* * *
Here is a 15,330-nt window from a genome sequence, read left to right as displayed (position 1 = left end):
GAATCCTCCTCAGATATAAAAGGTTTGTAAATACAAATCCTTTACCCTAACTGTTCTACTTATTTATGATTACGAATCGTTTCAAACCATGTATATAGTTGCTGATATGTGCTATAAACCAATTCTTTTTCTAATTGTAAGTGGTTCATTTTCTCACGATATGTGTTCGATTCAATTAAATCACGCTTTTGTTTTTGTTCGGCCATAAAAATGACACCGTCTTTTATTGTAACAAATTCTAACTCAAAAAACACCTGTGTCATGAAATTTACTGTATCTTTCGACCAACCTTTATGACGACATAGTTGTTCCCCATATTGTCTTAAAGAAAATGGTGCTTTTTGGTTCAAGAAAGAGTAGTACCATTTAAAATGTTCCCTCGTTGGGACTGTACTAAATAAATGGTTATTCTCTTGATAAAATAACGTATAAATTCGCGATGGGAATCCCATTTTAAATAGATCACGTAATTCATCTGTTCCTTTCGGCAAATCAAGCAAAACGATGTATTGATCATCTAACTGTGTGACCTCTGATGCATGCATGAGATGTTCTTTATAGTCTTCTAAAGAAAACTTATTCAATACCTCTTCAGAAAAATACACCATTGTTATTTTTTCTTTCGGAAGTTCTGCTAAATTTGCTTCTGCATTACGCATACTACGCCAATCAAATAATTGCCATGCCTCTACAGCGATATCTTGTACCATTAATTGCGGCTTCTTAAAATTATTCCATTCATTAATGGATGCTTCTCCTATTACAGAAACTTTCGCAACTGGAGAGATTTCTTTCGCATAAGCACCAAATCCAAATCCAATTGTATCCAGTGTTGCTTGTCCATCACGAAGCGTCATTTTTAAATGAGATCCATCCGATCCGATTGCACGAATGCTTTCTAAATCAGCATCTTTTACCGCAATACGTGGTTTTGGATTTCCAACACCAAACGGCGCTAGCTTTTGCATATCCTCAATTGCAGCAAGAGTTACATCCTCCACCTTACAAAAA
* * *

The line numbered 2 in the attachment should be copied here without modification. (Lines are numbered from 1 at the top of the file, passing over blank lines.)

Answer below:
GAATCCTCCTCAGATATAAAAGGTTTGTAAATACAAATCCTTTACCCTAACTGTTCTACTTATTTATGATTACGAATCGTTTCAAACCATGTATATAGTTGCTGATATGTGCTATAAACCAATTCTTTTTCTAATTGTAAGTGGTTCATTTTCTCACGATATGTGTTCGATTCAATTAAATCACGCTTTTGTTTTTGTTCGGCCATAAAAATGACACCGTCTTTTATTGTAACAAATTCTAACTCAAAAAACACCTGTGTCATGAAATTTACTGTATCTTTCGACCAACCTTTATGACGACATAGTTGTTCCCCATATTGTCTTAAAGAAAATGGTGCTTTTTGGTTCAAGAAAGAGTAGTACCATTTAAAATGTTCCCTCGTTGGGACTGTACTAAATAAATGGTTATTCTCTTGATAAAATAACGTATAAATTCGCGATGGGAATCCCATTTTAAATAGATCACGTAATTCATCTGTTCCTTTCGGCAAATCAAGCAAAACGATGTATTGATCATCTAACTGTGTGACCTCTGATGCATGCATGAGATGTTCTTTATAGTCTTCTAAAGAAAACTTATTCAATACCTCTTCAGAAAAATACACCATTGTTATTTTTTCTTTCGGAAGTTCTGCTAAATTTGCTTCTGCATTACGCATACTACGCCAATCAAATAATTGCCATGCCTCTACAGCGATATCTTGTACCATTAATTGCGGCTTCTTAAAATTATTCCATTCATTAATGGATGCTTCTCCTATTACAGAAACTTTCGCAACTGGAGAGATTTCTTTCGCATAAGCACCAAATCCAAATCCAATTGTATCCAGTGTTGCTTGTCCATCACGAAGCGTCATTTTTAAATGAGATCCATCCGATCCGATTGCACGAATGCTTTCTAAATCAGCATCTTTTACCGCAATACGTGGTTTTGGATTTCCAACACCAAACGGCGCTAGCTTTTGCATATCCTCAATTGCAGCAAGAGTTACATCCTCCACCTTACAAAAA